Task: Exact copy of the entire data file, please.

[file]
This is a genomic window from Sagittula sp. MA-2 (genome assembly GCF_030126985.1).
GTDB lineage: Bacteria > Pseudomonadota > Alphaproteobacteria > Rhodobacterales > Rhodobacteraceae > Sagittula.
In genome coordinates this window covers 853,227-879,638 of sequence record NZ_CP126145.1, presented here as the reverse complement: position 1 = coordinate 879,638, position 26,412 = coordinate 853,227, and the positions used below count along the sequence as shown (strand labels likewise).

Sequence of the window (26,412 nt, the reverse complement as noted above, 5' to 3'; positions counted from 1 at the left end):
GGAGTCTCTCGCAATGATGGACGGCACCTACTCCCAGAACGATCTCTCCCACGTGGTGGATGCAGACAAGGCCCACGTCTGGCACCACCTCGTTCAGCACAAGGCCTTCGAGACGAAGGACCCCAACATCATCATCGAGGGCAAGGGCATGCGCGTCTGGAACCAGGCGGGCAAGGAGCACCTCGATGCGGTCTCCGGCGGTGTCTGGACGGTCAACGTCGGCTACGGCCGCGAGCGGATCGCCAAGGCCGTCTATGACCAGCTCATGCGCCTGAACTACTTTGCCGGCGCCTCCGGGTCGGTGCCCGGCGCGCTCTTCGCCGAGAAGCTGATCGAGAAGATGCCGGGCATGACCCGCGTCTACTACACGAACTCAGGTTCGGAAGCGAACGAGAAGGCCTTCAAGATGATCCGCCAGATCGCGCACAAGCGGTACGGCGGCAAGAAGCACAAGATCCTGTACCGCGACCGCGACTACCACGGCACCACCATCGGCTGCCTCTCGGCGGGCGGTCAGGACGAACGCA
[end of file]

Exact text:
This is a genomic window from Sagittula sp. MA-2 (genome assembly GCF_030126985.1).
GTDB lineage: Bacteria > Pseudomonadota > Alphaproteobacteria > Rhodobacterales > Rhodobacteraceae > Sagittula.
In genome coordinates this window covers 853,227-879,638 of sequence record NZ_CP126145.1, presented here as the reverse complement: position 1 = coordinate 879,638, position 26,412 = coordinate 853,227, and the positions used below count along the sequence as shown (strand labels likewise).

Sequence of the window (26,412 nt, the reverse complement as noted above, 5' to 3'; positions counted from 1 at the left end):
GGAGTCTCTCGCAATGATGGACGGCACCTACTCCCAGAACGATCTCTCCCACGTGGTGGATGCAGACAAGGCCCACGTCTGGCACCACCTCGTTCAGCACAAGGCCTTCGAGACGAAGGACCCCAACATCATCATCGAGGGCAAGGGCATGCGCGTCTGGAACCAGGCGGGCAAGGAGCACCTCGATGCGGTCTCCGGCGGTGTCTGGACGGTCAACGTCGGCTACGGCCGCGAGCGGATCGCCAAGGCCGTCTATGACCAGCTCATGCGCCTGAACTACTTTGCCGGCGCCTCCGGGTCGGTGCCCGGCGCGCTCTTCGCCGAGAAGCTGATCGAGAAGATGCCGGGCATGACCCGCGTCTACTACACGAACTCAGGTTCGGAAGCGAACGAGAAGGCCTTCAAGATGATCCGCCAGATCGCGCACAAGCGGTACGGCGGCAAGAAGCACAAGATCCTGTACCGCGACCGCGACTACCACGGCACCACCATCGGCTGCCTCTCGGCGGGCGGTCAGGACGAACGCA